Animal Behavior Weekly Journals

Animal Behavior Weekly Journals - Psychology Animal...

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Psychology Animal Behavior Weekly Journals #1 What is human nature? That is a good question that no one knows the answer to. While many people smarter than myself have attempted to answer this question, they have made little progress in actually answering the question. I find it hard, just as most other people do to answer questions about myself in an evolutionary sense. While I would love to know why exactly it is that I do certain things and am a certain way, I cannot wholly conceive that because I am looking at it myself, using my complex brain to understand my complex brain. Sounds redundant, doesn’t it? Well, it is and I think that this is a major factor as to why humans stink as subjects of evolution.Arguably the most complex species on our planet, we are the only creatures that scientifically study other animals in order to understand behavior and evolutionary principles. You don’t see monkeys sitting in their tree house laboratories studying mice to see if they can learn, or if they react in a certain way to different stimuli. This is because they have much more important things to worry about such as what they are going to hunt for dinner and what predators pose a threat in their direct environment. This is where I believe humans have a unique advantage. Because we are such advanced and intelligent creatures, we have, through both nature and nurture, learned to mitigate and simplify the basic risks and tasks of life that other creatures must be aware of 24/7. Thus, we have the time and cognitive abilities to do things such as study the behavior of mice and decode the human genome. Yet, when it comes to understanding ourselves, we have a real disadvantage because we are using our own complex, highly efficient brains to try and understand our complex, highly efficient brains and behaviors. This handicap has left us no other choice but to accept our similarities with animals and the planets gene pool and decipher what makes us unique and what has led to our evolution and specializations. When attempting to answer this question, what is human nature, we must drop our sophisticated egos and accept the notion that those annoying flies buzzing in by the trash are highly related to us and can unlock our heritage and tame our individualistic superiority. In doing so, we will begin to better understand our past, present, and future. And while some people may fear the truths that biology holds, they are fact and once discovered,I believe they should be known. #2 One of the biggest problems in understanding psychology (not only in animals but in humans as well) is this idea that humans are so much different in their cognitive abilities from other animals that we can’t really compare animal instincts and traits to humans. We like to believe we are the only species who can do math, or communicate with each other, or even listen to music. When we really look into each of these subjects studies prove that these statements are in actuality all false. One of the hardest parallels to make in terms of comparing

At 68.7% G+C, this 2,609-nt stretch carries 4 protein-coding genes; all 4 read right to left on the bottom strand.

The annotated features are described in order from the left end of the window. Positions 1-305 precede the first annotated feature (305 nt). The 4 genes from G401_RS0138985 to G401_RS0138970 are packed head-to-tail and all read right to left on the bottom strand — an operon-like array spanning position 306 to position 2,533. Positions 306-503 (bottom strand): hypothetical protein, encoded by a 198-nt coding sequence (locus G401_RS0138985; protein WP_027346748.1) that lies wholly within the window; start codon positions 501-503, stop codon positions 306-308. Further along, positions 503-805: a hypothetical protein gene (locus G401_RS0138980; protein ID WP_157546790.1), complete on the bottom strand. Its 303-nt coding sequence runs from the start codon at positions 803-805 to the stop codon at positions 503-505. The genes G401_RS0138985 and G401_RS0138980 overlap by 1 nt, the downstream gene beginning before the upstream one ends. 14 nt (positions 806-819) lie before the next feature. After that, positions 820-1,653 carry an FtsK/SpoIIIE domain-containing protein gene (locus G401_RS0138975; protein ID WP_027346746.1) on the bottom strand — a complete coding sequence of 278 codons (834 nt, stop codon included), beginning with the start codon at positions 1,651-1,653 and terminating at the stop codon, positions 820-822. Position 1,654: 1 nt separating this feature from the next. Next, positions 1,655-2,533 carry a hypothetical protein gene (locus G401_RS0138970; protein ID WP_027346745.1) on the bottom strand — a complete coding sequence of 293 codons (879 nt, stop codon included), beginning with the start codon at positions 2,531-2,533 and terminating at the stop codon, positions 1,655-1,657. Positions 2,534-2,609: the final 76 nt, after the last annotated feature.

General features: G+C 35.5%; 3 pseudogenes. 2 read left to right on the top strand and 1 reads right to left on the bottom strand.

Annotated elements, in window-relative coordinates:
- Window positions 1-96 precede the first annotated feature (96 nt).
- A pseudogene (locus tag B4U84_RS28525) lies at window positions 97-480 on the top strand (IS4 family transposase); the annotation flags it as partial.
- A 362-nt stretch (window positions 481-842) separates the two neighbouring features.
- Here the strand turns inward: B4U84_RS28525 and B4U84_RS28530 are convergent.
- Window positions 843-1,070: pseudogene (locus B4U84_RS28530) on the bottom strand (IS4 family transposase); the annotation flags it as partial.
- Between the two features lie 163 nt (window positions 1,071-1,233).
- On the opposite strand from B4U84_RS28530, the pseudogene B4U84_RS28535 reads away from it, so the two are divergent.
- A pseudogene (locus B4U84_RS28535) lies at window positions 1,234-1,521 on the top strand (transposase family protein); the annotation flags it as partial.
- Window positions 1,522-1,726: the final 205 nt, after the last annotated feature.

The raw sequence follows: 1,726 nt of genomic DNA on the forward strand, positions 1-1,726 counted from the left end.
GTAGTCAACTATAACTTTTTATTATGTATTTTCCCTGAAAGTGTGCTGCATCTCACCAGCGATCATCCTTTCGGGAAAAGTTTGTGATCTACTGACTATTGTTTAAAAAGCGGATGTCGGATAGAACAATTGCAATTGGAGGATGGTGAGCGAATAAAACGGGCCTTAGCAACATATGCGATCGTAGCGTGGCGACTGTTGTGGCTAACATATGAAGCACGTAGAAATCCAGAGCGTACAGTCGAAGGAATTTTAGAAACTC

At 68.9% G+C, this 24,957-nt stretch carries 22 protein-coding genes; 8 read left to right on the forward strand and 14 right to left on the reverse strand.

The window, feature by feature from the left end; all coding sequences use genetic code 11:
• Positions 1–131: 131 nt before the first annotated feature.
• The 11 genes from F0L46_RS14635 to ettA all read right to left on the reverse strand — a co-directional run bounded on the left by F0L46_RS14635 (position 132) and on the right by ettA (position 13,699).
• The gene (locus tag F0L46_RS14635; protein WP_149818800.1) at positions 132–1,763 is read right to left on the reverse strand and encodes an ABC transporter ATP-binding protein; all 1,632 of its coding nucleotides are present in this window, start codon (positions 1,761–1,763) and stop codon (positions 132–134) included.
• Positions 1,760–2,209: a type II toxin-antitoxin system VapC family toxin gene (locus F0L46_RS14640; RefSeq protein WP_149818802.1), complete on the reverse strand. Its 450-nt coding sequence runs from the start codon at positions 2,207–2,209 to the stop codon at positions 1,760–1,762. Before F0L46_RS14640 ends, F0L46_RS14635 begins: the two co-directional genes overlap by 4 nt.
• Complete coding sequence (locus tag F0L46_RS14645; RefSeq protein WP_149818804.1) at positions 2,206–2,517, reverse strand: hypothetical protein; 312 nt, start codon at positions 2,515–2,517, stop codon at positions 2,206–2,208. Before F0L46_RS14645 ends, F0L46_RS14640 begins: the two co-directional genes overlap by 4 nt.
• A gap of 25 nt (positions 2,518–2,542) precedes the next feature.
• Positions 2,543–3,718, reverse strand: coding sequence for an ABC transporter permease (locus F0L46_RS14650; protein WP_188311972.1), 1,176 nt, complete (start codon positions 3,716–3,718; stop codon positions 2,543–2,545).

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This note was uploaded on 05/27/2010 for the course PSYC 436 taught by Professor Justinwood during the Spring '09 term at USC.

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Animal Behavior Weekly Journals - Psychology Animal...

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